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Tango raises $42M, will fight Skype on the desktop

How hot is the mobile video chat market? So hot that one of the leading technology companies in the space, Palo Alto, Calif.-based Tango, has raised $42 million aimed at rapidly growing its workforce to compete with startups like ooVoo and industry heavyweights like Skype. (s MSFT) The round also gives it a little extra cash to extend its video chat app beyond just mobile devices, to reach some 1.5 billion potential desktop users.

The Series B funding round was led by Draper Fisher Jurvetson and includes existing investors. It includes $8.7 million raised in a convertible note that was revealed through an SEC filing earlier this year. With the latest round, Tango has raised a total of $47 million since being founded just 18 months ago. The funding news was first reported by Bloomberg last month, but was just confirmed by the company today.

No doubt some of the investment comes as a direct result of Skype being acquired in a deal worth $8.5 billion, which is a huge amount for a company in what is still a very nascent video chat market. But while Skype began on the desktop and has been slowly (but gradually) adding support for the iPhone and Android mobile devices, Tango is taking the opposite route.

Tango launched with a mobile focus but is gearing up to start working on PCs, with the upcoming launch later this summer of a desktop app that will let users sign in and be contacted on their phone or on their computer. By doing so, Tango also hopes to attract more users to its service. It currently has about 18 million users on mobile devices, which is a far cry from the 600 million that Skype has attracted to date. But it sees desktop availability as a huge potential boost.

Eric Setton, CTO and co-founder of Tango, said in a phone interview that there are about 1.5 billion PC users worldwide, which is a huge addressable market. Not just that, but PC availability has been the #1 requested feature from its users.

The new app will mirror its existing mobile apps both in form and function, allowing users to be simultaneously logged into their accounts through multiple devices, and ensuring that their contact lists are synced across each. When an outside user tries to initiate a video chat, both the PC and phone will ring, enabling users to choose whichever device they want to talk on.

In addition to PC app development, the funding will be used by the company to ramp up hiring in general. According to Setton, Tango has added about 25 people in the last three months alone, bringing total headcount to 60 employees company-wide. He said it wouldn’t be surprising to see the company with more than 100 employees by year-end.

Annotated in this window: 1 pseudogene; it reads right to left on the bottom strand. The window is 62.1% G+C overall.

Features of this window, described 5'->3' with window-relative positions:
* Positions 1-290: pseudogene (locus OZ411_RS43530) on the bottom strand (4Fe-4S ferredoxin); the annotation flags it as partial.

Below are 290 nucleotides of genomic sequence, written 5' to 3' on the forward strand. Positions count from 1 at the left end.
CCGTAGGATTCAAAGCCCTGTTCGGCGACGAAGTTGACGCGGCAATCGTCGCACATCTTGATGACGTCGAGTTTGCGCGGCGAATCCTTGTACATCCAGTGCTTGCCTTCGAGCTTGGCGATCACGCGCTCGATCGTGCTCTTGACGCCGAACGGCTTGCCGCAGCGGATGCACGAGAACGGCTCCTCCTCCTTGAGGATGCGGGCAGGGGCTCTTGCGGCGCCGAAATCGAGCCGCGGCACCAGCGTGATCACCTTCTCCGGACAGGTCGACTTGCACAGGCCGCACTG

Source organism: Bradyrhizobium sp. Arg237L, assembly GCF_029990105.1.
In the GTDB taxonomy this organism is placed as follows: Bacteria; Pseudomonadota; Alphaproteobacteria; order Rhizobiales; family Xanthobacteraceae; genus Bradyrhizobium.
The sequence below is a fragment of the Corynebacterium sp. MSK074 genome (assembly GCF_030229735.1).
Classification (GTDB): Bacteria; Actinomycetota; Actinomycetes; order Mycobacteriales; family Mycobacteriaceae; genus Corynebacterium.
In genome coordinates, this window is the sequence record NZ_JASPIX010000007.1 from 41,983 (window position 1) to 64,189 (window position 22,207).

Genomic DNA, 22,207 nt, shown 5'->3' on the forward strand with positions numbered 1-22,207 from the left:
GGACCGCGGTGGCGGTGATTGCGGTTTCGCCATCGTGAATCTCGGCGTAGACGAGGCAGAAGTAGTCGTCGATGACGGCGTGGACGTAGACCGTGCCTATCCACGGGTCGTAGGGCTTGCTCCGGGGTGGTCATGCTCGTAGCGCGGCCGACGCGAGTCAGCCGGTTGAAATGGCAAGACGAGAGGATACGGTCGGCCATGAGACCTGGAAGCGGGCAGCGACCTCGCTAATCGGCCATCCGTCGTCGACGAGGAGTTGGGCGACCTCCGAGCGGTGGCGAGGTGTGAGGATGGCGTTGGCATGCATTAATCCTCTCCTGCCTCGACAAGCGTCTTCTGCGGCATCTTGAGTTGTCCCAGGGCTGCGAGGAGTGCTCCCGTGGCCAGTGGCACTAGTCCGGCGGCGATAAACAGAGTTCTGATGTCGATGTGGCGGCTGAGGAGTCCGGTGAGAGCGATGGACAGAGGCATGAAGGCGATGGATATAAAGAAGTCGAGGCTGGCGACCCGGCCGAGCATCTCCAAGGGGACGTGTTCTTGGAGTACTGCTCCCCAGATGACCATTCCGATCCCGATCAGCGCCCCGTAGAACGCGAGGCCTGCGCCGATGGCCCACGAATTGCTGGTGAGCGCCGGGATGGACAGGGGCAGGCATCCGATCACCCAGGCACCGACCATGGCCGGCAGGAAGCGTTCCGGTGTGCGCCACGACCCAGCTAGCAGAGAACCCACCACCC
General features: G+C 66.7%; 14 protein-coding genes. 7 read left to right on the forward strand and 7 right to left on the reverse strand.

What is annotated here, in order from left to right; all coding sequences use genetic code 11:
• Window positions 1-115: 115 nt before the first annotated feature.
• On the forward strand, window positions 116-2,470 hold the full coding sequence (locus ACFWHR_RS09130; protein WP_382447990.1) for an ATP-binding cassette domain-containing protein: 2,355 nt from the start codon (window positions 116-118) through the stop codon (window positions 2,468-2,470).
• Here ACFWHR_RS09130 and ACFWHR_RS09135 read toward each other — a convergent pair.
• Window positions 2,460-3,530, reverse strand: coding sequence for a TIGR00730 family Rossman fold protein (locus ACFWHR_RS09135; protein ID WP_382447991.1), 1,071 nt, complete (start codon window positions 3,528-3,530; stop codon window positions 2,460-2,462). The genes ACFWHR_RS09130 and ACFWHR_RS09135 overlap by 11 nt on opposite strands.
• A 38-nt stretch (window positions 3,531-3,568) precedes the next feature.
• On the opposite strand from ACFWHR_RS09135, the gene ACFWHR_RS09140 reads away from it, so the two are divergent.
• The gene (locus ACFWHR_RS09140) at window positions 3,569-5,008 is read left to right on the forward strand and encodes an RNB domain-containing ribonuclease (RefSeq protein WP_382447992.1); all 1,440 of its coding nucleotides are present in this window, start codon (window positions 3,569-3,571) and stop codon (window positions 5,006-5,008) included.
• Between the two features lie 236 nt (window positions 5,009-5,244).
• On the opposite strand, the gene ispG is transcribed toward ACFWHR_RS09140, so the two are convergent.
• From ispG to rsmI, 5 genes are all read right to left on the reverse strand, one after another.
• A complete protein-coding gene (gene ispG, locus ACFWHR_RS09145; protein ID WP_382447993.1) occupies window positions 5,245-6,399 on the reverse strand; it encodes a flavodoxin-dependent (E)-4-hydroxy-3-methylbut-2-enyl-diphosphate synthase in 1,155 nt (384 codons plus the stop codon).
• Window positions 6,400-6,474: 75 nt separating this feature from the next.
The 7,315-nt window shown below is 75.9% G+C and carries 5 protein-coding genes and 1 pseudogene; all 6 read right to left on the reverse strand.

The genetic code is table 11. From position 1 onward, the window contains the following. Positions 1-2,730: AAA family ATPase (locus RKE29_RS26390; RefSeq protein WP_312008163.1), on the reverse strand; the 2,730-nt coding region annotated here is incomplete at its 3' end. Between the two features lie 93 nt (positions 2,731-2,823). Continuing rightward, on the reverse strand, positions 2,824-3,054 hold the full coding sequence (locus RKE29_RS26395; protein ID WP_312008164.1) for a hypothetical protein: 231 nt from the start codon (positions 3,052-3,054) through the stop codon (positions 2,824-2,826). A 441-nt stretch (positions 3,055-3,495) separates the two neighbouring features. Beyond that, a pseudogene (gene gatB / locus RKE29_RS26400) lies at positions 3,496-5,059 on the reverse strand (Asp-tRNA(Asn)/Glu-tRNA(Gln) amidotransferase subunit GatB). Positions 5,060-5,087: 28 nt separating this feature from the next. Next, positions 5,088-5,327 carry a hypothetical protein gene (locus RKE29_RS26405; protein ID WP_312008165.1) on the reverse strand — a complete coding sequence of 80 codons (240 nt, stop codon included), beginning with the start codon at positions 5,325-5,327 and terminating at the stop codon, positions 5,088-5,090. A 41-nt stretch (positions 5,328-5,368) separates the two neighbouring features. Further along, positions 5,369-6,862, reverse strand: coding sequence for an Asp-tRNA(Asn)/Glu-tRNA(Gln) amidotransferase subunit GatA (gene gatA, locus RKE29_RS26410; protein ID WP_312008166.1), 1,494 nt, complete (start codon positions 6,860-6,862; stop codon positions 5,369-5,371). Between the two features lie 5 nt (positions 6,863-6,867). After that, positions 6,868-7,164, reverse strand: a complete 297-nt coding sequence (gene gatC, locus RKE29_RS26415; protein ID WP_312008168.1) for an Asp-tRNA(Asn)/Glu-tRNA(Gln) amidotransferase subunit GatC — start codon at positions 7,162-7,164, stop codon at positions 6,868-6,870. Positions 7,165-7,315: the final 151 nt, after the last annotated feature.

Many of those employees will work on increasing support for more platforms and mobile devices, as Tango struggles to deal with an incredibly fragmented device market. Some will also work on getting its software supported on the chip level, which will ease integration with devices once they finally come to market.

While Skype is the big heavy hitter in the video chat market, it’s not the only competition Tango has to contend with, particularly in mobile video chat. Over the last year, we’ve seen a rash of new entrants emerge, spurred on in part by the launch of Apple’s FaceTime application on iOS devices. (s AAPL)

4 Responses to “Tango raises $42M, will fight Skype on the desktop”

  1. Tracy Gregory

    Mobile video chat applications are definitely becoming more competitive. I deal with a lot of foreign clients and I found a handy chat app called Transfire ( that instantly translates my text messages to my client’s language and I receive their responses in English. It’s easy, fast, and I think it is going to become a global business necessity.

  2. Hi Ryan — an interesting app/company. What do you think of the view that this type of app will tend to struggle to really break out of niche demographics?

    To make the argument: A typical user may only have one or two contacts on this system, and utility/interest kind of dries up after the first few uses. The reach of the service will always be limited by discoverability and accessibility, since how would you know to install it, get your contacts on it, etc? Skype’s the only one that’s really broken out so far, and even that is for quite specific use-cases for most people.

    • Ryan Lawler

      Gabe, Totally agree with you. The one thing I will note is that, on mobile devices people seem much more willing to install something on a whim than on a desktop environment for whatever reason. So it’s at least easier to get people to try out a free app. But Skype is a heavy hitter, no doubt. And will only remain moreso now that it’s becoming more ubiquitous with Facebook integration, soon Xbox and Comcast set-top boxes, etc.